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Aviation Accident

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NTSB Identification: WPR16LA090
14 CFR Part 91: General Aviation
Accident occurred Saturday, March 26, 2016 in McNeil Island, WA
Probable Cause Approval Date: 12/12/2016
Aircraft: CESSNA 172L, registration: N1151M
Injuries: 1 Uninjured.

NTSB investigators may not have traveled in support of this investigation and used data provided by various sources to prepare this aircraft accident report.

The student pilot departed on the solo cross-country flight with about 4 hours of fuel onboard. About 2 hours into the flight, he noticed that the left tank fuel gauge was indicating almost empty. He was not concerned about the indication, stating that he had been trained not to rely on the accuracy of the fuel gauges. However, after landing at one of the intermediate airports along his route of flight, he did not visually check the fuel levels at the tank filler necks. About 45 minutes after takeoff from that airport, the engine experienced a partial loss of power. Concerned that performing troubleshooting steps could further exacerbate the situation, the student did not follow any emergency checklists. For the next 5 minutes, the engine continued to operate intermittently as the airplane gradually descended, then experienced a total loss of power. The student made a forced landing to a field, and the airplane nosed over during the landing roll. Following the accident, the fuel selector valve was found in the left tank position, and the left tank was about one-quarter full. Although enough fuel remained in the left tank to power the engine, it had most likely migrated from the right to left tank via the tank vent crossover line, as the airplane lay inverted for several days after the accident. The fuel capacity of the left tank was about equal to that which would have been used during the flight. Postaccident examination did not reveal any anomalies with the airframe or engine that would have precluded normal operation. The engine was tested while attached to the airframe and fuel supply system, and ran uneventfully at various power settings. Thus, the partial, then total, loss of power is consistent with a fuel starvation event. The student stated that he always operated the airplane with the fuel selector valve in the "both" position and that, on the day of the accident, he only checked it once during the preflight inspection before the first takeoff. If the student had verified the fuel selector position before takeoff on the accident leg, as required in the engine start and before takeoff checklists, or switched tanks when the engine began to run rough, the total loss of engine power would not have occurred.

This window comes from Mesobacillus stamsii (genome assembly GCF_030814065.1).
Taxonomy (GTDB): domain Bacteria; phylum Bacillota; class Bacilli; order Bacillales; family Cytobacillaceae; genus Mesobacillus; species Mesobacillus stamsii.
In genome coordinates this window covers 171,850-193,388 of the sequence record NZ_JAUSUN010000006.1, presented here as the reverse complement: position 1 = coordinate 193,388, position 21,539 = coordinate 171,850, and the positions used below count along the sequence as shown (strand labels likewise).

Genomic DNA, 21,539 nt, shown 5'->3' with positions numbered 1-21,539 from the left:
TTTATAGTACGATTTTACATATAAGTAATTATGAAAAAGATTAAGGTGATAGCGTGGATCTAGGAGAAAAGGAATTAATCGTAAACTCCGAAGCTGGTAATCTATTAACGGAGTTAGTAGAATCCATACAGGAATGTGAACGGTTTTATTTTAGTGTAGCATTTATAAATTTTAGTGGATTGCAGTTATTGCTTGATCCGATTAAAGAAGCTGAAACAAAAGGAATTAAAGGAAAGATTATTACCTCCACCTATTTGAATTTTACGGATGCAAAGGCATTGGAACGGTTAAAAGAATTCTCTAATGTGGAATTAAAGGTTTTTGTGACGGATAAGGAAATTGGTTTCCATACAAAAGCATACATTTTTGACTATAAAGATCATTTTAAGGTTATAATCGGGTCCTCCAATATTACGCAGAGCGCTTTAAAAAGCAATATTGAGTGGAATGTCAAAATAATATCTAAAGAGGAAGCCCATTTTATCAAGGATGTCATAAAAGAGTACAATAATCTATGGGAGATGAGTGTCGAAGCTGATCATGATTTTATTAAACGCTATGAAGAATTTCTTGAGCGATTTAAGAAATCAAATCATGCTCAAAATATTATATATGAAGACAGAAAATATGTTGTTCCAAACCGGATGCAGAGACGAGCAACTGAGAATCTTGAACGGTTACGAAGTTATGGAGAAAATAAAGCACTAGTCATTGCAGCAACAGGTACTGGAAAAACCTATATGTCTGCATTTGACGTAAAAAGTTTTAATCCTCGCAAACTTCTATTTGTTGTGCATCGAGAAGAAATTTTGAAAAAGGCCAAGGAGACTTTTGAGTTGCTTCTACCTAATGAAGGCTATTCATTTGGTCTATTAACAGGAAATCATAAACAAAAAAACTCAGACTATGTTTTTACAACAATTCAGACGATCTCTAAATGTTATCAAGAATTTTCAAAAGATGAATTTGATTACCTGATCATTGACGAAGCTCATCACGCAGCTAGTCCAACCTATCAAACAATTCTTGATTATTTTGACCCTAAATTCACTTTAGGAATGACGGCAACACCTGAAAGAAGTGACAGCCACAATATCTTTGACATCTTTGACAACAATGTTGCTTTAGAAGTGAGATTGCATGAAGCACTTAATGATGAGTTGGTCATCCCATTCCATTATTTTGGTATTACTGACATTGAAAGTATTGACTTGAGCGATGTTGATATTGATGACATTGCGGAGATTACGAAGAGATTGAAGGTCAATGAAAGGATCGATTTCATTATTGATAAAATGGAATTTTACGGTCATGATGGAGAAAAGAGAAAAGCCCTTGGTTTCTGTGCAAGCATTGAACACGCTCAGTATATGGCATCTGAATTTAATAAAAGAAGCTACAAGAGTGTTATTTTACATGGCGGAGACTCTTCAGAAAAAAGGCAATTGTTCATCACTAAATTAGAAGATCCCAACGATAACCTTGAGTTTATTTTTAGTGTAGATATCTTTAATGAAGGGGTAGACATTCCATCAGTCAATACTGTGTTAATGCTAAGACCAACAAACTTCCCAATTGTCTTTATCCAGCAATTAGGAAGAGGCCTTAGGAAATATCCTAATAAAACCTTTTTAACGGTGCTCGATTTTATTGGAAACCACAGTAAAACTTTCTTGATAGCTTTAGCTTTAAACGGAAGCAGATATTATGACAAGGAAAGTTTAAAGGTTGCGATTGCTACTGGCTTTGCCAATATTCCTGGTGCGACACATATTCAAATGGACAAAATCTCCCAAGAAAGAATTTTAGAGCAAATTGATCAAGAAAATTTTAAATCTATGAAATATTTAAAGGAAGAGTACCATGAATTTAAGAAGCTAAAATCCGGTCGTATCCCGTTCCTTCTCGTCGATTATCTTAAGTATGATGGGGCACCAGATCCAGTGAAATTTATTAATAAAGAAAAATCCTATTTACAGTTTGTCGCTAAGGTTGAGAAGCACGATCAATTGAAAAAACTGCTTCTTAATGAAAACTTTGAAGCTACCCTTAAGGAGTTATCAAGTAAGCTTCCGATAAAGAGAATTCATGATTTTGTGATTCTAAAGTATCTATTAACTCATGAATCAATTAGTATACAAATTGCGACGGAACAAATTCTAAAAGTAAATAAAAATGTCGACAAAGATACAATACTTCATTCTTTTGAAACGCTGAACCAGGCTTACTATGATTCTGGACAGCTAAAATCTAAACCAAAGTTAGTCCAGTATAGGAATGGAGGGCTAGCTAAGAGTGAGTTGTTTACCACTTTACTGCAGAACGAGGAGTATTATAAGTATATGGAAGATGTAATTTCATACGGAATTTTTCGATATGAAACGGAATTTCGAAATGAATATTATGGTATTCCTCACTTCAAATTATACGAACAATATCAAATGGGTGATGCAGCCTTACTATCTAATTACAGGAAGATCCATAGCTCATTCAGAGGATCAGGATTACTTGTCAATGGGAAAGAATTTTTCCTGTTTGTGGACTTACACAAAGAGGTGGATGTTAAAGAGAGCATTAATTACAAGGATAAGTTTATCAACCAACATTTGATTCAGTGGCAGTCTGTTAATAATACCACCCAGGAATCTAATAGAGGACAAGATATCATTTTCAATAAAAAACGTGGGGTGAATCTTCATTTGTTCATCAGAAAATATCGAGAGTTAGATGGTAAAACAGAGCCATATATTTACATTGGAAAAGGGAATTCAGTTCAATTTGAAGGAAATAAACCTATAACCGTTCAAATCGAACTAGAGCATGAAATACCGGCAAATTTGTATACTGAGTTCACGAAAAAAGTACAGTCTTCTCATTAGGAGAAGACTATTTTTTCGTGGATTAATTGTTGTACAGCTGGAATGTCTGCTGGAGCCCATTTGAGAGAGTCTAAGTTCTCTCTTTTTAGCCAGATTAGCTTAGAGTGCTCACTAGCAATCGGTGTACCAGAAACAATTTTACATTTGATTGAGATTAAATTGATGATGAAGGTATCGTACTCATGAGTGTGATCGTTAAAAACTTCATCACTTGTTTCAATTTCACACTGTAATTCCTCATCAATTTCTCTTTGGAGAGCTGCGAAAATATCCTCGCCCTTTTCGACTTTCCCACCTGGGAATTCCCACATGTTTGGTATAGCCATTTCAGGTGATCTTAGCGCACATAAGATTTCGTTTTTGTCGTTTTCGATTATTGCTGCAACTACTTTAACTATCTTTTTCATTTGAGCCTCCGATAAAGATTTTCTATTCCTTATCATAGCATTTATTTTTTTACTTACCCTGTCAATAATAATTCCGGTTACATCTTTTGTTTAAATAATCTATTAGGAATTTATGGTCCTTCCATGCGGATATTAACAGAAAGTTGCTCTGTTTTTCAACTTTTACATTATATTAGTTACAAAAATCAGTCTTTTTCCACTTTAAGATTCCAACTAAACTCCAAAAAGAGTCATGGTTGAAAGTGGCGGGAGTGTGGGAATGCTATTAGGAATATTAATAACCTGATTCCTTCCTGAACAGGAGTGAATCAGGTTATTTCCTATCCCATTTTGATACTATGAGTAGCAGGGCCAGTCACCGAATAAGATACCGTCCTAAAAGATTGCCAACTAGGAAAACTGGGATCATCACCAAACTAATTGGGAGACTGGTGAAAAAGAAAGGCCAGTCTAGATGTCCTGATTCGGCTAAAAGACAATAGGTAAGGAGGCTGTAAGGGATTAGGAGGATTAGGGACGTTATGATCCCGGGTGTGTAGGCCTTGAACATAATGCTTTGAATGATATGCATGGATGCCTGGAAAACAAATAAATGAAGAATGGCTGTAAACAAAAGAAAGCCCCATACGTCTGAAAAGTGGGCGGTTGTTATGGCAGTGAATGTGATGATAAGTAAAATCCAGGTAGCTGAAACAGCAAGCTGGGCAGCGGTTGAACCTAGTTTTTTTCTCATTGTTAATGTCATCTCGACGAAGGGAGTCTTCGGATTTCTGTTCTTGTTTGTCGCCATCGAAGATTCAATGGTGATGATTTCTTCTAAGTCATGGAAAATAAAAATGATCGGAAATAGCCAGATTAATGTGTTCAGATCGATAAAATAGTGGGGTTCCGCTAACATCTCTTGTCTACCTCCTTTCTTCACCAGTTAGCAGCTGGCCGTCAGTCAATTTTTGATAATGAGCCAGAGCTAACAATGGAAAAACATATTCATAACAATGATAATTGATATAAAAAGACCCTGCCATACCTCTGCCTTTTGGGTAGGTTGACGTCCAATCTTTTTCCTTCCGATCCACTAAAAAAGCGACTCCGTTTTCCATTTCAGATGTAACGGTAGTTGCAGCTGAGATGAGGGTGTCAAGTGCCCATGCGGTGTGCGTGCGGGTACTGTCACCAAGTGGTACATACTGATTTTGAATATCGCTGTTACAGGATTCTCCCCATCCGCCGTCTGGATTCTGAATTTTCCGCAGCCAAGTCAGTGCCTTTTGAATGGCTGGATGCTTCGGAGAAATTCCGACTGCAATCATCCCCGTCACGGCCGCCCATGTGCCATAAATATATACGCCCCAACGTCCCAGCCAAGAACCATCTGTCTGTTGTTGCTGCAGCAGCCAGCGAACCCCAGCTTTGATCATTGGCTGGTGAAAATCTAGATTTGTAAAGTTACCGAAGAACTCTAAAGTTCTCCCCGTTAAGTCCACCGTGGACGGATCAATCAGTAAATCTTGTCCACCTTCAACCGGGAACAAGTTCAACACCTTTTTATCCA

The National Transportation Safety Board determines the probable cause(s) of this accident as follows:
  • The student pilot's fuel mismanagement, which led to fuel starvation and a total loss of engine power during cruise flight. Contributing to the accident was his failure to follow the appropriate engine start, before takeoff, and emergency checklists.